Marathon Swampscott Select Board Meeting Ends In King's Beach Impasse

November 27, 2023 0 By JohnValbyNation

SWAMPSCOTT, MA — An hourlong discussion, including a failed motion on $2.5 million in spending, at the end of a four-hour meeting failed to result in a consensus among the Swampscott Select Board when it came to directing up to $4.5 million in ARPA funds toward fixing pollution at King’s Beach and Fisherman’s Beach on Wednesday night.

A motion from Select Board member Doug Thompson that would have directed $1.7 million to source elimination feeding into Stacey’s Brook at King’s Beach, and the remaining $800,000 in $2.5 million of targeted ARPA funds to pay for studies on mitigating further source pollution and other larger-scale studies to fix the outflow problem at the beaches failed on a 3-2 vote.

Select Board member MaryEllen Fletcher began the discussion with a presentation urging the town to spend all available ARPA resources on source elimination in order to abide by a consent decree with the state Department of Environmental Protection and become compliant with the Clean Water Act.

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Select Board member Katie Phelan urged a peer review of the work that has been already done, and is proposed, before allocating the entirety of the $2.5 million.

A separate proposal from Thompson to put $1 million of the $2.1 million in remaining town ARPA funds toward source elimination at Fisherman’s Beach also failed to gain traction, with some on the Board saying that — while urgent and critical — the town has other needs for ARPA funding besides the aging sewer pipes, and Fletcher arguing that the $1 million combined with the pledge to pursue additional grants is not enough, fast enough, when a vocal contingent in the town has repeatedly pressed the Board to do everything it can to fix the pipes as soon as possible.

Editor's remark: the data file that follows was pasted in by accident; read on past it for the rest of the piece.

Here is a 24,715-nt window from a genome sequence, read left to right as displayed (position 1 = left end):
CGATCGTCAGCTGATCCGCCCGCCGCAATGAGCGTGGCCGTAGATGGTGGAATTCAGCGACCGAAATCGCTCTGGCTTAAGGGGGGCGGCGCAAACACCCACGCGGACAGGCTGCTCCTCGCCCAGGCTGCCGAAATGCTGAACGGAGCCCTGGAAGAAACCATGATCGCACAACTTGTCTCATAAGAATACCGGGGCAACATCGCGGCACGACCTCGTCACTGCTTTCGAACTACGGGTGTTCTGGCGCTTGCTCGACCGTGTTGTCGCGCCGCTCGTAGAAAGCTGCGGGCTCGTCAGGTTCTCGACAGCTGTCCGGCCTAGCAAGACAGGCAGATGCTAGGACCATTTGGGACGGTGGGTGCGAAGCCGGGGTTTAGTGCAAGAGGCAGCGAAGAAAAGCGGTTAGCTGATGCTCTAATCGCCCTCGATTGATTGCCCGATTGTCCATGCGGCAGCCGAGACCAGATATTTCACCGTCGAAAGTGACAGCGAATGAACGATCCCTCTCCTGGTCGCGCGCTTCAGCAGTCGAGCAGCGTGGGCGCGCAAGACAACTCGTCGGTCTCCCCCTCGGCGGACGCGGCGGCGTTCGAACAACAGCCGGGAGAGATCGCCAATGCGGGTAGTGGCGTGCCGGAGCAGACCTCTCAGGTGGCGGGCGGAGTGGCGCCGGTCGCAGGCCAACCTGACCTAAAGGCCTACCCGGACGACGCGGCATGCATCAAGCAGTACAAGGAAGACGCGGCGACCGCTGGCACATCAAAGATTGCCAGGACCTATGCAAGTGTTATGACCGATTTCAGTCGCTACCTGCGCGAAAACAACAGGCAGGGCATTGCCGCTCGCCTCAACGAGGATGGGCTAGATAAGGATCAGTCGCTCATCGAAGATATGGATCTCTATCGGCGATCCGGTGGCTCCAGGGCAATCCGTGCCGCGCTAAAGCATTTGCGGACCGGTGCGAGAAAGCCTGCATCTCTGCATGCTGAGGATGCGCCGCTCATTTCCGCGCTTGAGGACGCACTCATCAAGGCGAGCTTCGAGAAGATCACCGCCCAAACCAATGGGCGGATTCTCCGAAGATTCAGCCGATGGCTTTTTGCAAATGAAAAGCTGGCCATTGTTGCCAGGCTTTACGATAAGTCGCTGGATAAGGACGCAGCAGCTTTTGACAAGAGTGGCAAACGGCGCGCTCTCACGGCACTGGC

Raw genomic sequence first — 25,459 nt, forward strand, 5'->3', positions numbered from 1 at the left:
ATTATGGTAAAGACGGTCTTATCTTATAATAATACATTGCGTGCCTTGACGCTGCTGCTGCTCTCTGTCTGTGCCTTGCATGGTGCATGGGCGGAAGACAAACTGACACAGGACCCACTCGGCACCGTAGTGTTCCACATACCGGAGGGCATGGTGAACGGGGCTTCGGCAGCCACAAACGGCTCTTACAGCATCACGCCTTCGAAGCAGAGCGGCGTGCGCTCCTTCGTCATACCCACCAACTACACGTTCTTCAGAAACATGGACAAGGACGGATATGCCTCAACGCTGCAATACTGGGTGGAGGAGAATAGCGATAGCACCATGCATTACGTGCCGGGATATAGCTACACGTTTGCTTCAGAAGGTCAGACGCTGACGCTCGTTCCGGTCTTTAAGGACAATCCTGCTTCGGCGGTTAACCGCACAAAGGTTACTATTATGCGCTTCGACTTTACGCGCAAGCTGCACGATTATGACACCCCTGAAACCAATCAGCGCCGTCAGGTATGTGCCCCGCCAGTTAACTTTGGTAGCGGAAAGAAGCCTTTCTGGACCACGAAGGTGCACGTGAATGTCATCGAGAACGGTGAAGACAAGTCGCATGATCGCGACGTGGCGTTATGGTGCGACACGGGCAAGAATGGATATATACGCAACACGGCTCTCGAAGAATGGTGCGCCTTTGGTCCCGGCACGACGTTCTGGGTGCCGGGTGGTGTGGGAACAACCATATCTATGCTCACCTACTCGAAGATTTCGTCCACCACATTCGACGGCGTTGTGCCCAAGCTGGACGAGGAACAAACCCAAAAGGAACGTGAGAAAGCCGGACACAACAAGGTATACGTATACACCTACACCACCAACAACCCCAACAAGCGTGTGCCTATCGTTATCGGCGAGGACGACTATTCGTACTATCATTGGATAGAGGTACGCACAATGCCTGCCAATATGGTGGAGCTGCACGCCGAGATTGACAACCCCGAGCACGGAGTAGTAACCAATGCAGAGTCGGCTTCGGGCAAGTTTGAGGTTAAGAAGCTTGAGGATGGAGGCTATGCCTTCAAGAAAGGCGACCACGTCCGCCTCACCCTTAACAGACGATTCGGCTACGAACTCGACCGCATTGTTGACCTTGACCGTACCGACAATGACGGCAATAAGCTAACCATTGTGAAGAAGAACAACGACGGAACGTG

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“This money needs to go toward source elimination,” Fletcher said. “We have a legal obligation to stop the sewer flow through source elimination.”

While Town Administrator Sean Fitzgerald supported some action to show “the town means business” when it comes to solving the problem, he reiterated his familiar stance that the periodic allocations alone will not solve the problem that makes King’s Beach swimmable no more than a handful of days each summer.

“We, collectively, are on a mission to fix this problem,” he said. “I am proud of what we’ve done. But $5 million is not enough. We need to raise our voices.”

Fitzgerald has repeatedly said that substantial state and federal resources are needed to fix the problem and that the town has other responsibilities and obligations for its own scarce resources.

But Fletcher argued that using the ARPA funds on the source elimination — essentially sleeving hundred-year-old pipes and fixing any connection leaks — is one way to pour money into the project without adding to the tax burden or taking on the burden of future debt through bonds.

The Select Board opted to adjourn the meeting until Monday night when it will once again take up the question of how to spend its remaining ARPA funds, along with creating the new town Water & Sewer Infrastructure Committee and the opening and closing the warrant for the special town meeting planned for Dec. 11.

That meeting, as was the case on Wednesday, is set to be held virtually only amid a rise in COVID-19 cases in the region.

(Scott Souza is a Patch field editor covering Beverly, Danvers, Marblehead, Peabody, Salem and Swampscott. He can be reached at X/Twitter: @Scott_Souza.)

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